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Michigan State University Interim President John Engler acknowledged Friday that the university provided “an unnecessary amount of detail” in a statement made earlier this week regarding a federal lawsuit filed by a student who accused university officials of discouraging her from going to police after she reported being raped by three basketball players.

“In our urgency, given the filing of a federal lawsuit against MSU late Monday, to assure the campus community that MSU employees are acting lawfully and following reporting protocols, following appropriate treatment protocols, and are not discouraging reporting, we regret that we provided an unnecessary amount of detail to convey that point, which has been perceived by some as violating privacy expectations,” said Engler, reading from a statement during the Board of Trustees meeting.

The suit, filed Monday in U.S. District Court, alleged that officials from the MSU Counseling Center suggested that the student refrain from reporting to police; otherwise she would face “an uphill battle that would create anxiety and unwanted media attention and publicity as had happened with many other female students who were sexually assaulted by well-known athletes.”

According to the suit, the rape occurred in April 2015, a few days after MSU had been defeated by Duke University in the college basketball Final Four and the team had returned to East Lansing. The MSU basketball players were not named in the lawsuit.

On Wednesday, MSU fired back in a statement regarding the lawsuit and included information that the alleged victim had visited a counseling office, had an appointment and didn’t show up, and that her father had made an appointment with an academic adviser, among other information. Some viewed the disclosure of that information as violating the student’s medical and student privacy rights under federal laws.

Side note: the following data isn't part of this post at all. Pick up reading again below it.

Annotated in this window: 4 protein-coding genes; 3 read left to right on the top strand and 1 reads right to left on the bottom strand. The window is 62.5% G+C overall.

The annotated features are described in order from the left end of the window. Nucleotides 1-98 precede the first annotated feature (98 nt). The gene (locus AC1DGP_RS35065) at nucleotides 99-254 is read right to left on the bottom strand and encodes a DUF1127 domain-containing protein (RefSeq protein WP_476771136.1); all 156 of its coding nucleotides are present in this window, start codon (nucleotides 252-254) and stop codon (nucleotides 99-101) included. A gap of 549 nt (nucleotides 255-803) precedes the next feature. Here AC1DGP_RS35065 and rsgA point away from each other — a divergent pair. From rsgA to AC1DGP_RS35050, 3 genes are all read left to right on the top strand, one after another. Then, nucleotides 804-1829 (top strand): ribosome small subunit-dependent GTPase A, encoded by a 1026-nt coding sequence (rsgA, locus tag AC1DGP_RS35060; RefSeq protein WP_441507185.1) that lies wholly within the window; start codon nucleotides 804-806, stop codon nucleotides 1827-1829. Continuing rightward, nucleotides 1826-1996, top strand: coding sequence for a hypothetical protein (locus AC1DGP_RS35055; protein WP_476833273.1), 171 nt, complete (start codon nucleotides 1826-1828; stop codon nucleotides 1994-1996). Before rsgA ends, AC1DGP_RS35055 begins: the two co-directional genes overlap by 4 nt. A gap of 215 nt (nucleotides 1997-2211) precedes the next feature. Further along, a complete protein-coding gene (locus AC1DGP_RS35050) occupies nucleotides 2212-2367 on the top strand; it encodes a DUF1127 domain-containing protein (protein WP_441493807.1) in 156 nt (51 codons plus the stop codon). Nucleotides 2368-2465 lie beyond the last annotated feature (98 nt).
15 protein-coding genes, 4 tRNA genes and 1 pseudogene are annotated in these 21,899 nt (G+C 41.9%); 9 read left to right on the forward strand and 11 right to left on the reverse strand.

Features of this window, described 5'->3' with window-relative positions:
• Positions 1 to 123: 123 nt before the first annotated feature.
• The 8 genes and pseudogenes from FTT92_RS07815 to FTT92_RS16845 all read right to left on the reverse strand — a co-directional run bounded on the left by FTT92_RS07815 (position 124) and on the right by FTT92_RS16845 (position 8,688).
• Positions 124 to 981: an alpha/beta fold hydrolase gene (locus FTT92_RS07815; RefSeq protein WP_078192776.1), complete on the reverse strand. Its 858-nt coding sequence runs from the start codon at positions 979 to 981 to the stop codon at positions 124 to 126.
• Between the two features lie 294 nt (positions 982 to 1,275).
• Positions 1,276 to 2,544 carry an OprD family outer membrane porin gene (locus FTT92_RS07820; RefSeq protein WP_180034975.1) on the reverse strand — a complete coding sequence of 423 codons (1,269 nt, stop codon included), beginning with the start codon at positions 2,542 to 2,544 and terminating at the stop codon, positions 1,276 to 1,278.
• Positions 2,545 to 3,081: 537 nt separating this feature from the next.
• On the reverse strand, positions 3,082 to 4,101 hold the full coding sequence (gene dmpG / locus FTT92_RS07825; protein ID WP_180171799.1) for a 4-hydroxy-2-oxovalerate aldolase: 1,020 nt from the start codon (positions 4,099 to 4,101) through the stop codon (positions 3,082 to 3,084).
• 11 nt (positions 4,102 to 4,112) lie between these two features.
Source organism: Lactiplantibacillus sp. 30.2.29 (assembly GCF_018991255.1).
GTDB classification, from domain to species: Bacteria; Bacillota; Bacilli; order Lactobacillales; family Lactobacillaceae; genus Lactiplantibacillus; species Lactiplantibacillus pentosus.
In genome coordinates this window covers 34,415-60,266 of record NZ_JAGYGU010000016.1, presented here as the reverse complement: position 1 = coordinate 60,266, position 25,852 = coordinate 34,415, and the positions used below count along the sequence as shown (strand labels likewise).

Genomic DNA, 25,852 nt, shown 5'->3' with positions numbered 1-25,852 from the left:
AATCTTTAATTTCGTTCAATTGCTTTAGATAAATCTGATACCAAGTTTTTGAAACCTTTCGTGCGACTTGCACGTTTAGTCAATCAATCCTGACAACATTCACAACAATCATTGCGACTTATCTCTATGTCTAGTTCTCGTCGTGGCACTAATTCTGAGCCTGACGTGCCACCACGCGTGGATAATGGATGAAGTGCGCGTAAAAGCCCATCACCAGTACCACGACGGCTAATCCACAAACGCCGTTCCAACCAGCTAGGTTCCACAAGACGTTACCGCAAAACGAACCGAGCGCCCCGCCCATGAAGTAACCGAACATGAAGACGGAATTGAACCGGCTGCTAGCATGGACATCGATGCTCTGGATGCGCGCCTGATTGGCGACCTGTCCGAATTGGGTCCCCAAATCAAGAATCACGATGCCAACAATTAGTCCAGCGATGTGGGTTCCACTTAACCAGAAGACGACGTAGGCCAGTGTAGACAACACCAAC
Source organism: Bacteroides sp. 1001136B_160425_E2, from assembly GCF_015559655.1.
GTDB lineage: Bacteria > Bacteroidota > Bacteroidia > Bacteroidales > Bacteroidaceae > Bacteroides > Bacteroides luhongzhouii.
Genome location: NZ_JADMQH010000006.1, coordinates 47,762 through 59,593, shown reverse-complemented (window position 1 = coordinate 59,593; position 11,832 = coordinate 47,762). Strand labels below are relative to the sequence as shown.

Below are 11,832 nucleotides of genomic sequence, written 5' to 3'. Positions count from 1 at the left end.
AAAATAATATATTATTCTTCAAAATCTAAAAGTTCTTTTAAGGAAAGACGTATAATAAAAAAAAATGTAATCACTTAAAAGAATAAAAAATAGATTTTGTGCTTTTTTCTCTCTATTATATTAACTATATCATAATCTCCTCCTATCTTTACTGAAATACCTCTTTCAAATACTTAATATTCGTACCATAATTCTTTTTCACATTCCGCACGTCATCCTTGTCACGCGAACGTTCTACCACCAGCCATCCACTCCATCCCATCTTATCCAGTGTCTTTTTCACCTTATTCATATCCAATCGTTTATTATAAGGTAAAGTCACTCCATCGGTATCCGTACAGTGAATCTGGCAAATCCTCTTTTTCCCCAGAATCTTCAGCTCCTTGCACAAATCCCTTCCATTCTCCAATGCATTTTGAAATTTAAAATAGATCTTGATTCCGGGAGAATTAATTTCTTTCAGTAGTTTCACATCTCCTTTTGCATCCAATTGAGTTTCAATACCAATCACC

The response also was a reversal of course for MSU. When asked for comment the day the suit was filed, university spokeswoman Emily Guerrant said MSU does not comment on pending litigation.

“While we remain firm in our position that appropriate protocols for treatment and reporting were followed, there is always room to improve client experiences and treatment protocols,” Engler said in his Friday statement. “We also want the campus community to know that we take these allegations very seriously and are working towards improvements.”

Karen Truszkowski, an attorney for the victim, declined to comment.

Engler ended his statement by calling sexual violence “abhorrent and inconsistent with our institutional values.”

“MSU is committed to responding to all reported incidents and continuing to examine underlying climate issues to promote a culture of safety and respect at MSU,” he said.

The lawsuit is the latest to haunt Michigan State in the wake of the Larry Nassar child predator scandal, in which the sports doctor assaulted victims over 20 years.

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